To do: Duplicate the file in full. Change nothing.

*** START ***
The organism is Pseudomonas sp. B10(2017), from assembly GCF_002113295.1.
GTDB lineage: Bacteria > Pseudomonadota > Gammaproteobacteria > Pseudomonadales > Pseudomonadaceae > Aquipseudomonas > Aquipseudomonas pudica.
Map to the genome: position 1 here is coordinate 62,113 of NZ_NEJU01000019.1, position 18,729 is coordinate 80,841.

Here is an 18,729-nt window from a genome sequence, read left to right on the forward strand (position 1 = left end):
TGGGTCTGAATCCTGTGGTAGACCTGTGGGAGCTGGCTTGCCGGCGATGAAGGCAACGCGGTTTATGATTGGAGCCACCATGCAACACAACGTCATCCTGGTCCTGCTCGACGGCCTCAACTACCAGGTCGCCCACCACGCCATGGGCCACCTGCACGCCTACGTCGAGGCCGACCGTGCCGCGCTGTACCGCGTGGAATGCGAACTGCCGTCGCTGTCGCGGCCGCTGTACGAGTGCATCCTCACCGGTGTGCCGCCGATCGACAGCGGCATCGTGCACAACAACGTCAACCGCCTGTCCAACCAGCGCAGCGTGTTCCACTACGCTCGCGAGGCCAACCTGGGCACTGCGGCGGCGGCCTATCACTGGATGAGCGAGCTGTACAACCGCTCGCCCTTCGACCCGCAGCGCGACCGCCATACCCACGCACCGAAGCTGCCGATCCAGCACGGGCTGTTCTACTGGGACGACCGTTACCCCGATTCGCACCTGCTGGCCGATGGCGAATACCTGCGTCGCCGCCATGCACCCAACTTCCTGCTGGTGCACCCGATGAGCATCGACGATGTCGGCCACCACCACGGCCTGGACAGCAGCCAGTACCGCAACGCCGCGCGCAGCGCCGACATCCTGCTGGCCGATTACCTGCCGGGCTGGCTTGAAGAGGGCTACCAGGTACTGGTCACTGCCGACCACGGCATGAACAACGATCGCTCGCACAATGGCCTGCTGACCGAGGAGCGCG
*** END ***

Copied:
The organism is Pseudomonas sp. B10(2017), from assembly GCF_002113295.1.
GTDB lineage: Bacteria > Pseudomonadota > Gammaproteobacteria > Pseudomonadales > Pseudomonadaceae > Aquipseudomonas > Aquipseudomonas pudica.
Map to the genome: position 1 here is coordinate 62,113 of NZ_NEJU01000019.1, position 18,729 is coordinate 80,841.

Here is an 18,729-nt window from a genome sequence, read left to right on the forward strand (position 1 = left end):
TGGGTCTGAATCCTGTGGTAGACCTGTGGGAGCTGGCTTGCCGGCGATGAAGGCAACGCGGTTTATGATTGGAGCCACCATGCAACACAACGTCATCCTGGTCCTGCTCGACGGCCTCAACTACCAGGTCGCCCACCACGCCATGGGCCACCTGCACGCCTACGTCGAGGCCGACCGTGCCGCGCTGTACCGCGTGGAATGCGAACTGCCGTCGCTGTCGCGGCCGCTGTACGAGTGCATCCTCACCGGTGTGCCGCCGATCGACAGCGGCATCGTGCACAACAACGTCAACCGCCTGTCCAACCAGCGCAGCGTGTTCCACTACGCTCGCGAGGCCAACCTGGGCACTGCGGCGGCGGCCTATCACTGGATGAGCGAGCTGTACAACCGCTCGCCCTTCGACCCGCAGCGCGACCGCCATACCCACGCACCGAAGCTGCCGATCCAGCACGGGCTGTTCTACTGGGACGACCGTTACCCCGATTCGCACCTGCTGGCCGATGGCGAATACCTGCGTCGCCGCCATGCACCCAACTTCCTGCTGGTGCACCCGATGAGCATCGACGATGTCGGCCACCACCACGGCCTGGACAGCAGCCAGTACCGCAACGCCGCGCGCAGCGCCGACATCCTGCTGGCCGATTACCTGCCGGGCTGGCTTGAAGAGGGCTACCAGGTACTGGTCACTGCCGACCACGGCATGAACAACGATCGCTCGCACAATGGCCTGCTGACCGAGGAGCGCG